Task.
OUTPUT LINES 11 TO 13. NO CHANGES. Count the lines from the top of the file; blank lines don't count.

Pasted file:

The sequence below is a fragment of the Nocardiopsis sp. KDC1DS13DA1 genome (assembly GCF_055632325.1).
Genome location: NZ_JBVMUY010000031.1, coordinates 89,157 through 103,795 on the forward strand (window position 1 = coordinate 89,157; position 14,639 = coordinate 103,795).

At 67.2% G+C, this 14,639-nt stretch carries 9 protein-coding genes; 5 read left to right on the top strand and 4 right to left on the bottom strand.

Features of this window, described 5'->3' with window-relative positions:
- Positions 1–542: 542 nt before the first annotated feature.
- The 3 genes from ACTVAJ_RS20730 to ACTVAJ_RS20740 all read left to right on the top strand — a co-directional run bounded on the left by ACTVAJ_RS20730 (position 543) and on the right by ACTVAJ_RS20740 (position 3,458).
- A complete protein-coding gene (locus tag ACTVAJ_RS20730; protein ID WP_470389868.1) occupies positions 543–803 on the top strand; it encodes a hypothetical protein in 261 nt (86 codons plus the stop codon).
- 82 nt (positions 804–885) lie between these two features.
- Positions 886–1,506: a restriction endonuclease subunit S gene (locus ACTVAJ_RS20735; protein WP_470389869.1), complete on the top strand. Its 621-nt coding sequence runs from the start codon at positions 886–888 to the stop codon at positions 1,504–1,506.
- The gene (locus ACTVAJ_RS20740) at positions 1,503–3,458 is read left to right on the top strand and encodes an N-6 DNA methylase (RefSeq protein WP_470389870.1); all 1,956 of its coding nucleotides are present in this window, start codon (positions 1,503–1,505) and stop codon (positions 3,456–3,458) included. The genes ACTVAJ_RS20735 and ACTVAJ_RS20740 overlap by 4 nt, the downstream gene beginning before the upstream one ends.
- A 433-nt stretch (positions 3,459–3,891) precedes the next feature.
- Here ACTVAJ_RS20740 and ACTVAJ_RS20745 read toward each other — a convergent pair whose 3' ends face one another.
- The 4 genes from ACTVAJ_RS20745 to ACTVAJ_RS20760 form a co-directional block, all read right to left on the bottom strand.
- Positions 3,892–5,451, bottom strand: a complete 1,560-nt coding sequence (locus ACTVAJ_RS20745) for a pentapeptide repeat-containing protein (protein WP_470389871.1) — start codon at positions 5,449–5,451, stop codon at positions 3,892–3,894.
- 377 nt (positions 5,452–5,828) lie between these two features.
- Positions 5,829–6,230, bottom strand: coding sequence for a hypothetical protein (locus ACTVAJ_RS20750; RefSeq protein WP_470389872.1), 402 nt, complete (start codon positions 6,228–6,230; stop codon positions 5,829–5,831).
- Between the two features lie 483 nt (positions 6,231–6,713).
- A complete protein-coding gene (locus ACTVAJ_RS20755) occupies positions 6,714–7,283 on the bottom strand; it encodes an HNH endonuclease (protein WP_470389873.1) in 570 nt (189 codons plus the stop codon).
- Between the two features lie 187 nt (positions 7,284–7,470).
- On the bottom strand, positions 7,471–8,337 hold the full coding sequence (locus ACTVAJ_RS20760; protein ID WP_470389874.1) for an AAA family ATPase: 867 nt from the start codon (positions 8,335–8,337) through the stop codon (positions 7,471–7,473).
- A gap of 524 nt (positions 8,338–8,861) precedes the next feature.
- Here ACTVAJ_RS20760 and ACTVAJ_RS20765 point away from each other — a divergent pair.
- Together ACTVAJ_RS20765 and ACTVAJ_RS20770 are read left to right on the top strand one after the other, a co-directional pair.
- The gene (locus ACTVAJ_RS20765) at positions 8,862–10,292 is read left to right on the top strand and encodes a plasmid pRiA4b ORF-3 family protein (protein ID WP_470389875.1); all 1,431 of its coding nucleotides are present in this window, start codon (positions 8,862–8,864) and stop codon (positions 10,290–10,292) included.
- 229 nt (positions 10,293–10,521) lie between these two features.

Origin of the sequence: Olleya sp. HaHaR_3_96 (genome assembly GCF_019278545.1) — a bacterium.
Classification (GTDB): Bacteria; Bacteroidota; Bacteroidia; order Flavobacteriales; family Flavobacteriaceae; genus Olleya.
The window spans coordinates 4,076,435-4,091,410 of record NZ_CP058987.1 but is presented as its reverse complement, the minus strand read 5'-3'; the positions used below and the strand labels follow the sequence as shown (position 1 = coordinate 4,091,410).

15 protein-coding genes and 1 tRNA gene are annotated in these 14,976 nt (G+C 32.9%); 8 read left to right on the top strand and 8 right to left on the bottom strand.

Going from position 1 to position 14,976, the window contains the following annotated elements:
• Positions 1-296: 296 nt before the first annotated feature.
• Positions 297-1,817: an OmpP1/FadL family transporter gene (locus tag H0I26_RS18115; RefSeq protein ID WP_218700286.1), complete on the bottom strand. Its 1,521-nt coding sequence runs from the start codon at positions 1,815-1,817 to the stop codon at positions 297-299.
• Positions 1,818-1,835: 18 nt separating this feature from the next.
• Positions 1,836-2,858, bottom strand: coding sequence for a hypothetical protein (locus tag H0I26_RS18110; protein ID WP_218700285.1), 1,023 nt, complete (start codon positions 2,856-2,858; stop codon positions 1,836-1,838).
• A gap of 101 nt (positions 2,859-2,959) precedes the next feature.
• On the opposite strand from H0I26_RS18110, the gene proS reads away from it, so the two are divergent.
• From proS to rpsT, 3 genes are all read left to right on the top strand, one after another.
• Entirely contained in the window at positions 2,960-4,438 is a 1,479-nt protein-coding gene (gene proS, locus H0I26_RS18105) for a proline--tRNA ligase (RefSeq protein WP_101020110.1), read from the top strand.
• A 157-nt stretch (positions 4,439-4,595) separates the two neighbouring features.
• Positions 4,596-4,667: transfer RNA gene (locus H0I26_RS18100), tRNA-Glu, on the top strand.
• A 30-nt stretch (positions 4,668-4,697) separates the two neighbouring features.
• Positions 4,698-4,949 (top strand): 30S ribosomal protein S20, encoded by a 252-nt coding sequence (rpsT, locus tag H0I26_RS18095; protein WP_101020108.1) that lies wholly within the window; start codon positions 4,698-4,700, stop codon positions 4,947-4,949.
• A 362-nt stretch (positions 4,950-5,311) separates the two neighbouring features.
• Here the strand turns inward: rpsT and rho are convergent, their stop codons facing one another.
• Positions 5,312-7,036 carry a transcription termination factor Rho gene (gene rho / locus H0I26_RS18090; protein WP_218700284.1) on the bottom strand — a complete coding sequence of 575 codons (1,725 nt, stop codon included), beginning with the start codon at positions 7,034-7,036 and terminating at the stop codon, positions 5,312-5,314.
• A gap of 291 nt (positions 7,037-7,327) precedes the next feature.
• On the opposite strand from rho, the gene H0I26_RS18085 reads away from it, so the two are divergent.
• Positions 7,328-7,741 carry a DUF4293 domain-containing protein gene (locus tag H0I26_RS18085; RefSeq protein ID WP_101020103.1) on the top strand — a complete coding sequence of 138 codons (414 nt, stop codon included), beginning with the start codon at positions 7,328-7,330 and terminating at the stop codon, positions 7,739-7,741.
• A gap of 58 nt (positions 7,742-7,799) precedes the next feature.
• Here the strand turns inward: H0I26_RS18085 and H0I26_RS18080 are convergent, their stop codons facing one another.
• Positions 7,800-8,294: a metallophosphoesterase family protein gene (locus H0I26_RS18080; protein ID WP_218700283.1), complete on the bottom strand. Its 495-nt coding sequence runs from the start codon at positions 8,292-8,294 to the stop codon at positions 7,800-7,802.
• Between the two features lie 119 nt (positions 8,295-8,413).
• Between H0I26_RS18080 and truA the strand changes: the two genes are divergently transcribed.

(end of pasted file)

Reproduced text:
- A 433-nt stretch (positions 3,459–3,891) precedes the next feature.
- Here ACTVAJ_RS20740 and ACTVAJ_RS20745 read toward each other — a convergent pair whose 3' ends face one another.
- The 4 genes from ACTVAJ_RS20745 to ACTVAJ_RS20760 form a co-directional block, all read right to left on the bottom strand.